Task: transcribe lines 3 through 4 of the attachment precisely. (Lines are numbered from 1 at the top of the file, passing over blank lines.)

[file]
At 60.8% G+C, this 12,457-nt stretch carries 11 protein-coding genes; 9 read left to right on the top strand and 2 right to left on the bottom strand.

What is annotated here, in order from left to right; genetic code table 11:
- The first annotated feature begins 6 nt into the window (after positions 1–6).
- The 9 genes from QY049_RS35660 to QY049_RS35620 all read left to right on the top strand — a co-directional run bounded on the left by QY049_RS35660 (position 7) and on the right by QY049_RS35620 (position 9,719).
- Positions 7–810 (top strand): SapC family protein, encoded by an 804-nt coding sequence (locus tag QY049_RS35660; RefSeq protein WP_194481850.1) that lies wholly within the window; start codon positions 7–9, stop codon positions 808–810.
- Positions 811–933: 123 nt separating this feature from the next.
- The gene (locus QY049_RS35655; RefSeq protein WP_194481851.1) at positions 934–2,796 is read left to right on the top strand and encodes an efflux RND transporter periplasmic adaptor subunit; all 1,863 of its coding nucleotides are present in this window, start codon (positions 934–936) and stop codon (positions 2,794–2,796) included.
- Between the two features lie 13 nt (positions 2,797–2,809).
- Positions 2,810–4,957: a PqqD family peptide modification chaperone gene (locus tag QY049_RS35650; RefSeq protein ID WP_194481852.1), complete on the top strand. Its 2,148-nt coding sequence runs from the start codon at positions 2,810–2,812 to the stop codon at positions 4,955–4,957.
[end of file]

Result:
- The first annotated feature begins 6 nt into the window (after positions 1–6).
- The 9 genes from QY049_RS35660 to QY049_RS35620 all read left to right on the top strand — a co-directional run bounded on the left by QY049_RS35660 (position 7) and on the right by QY049_RS35620 (position 9,719).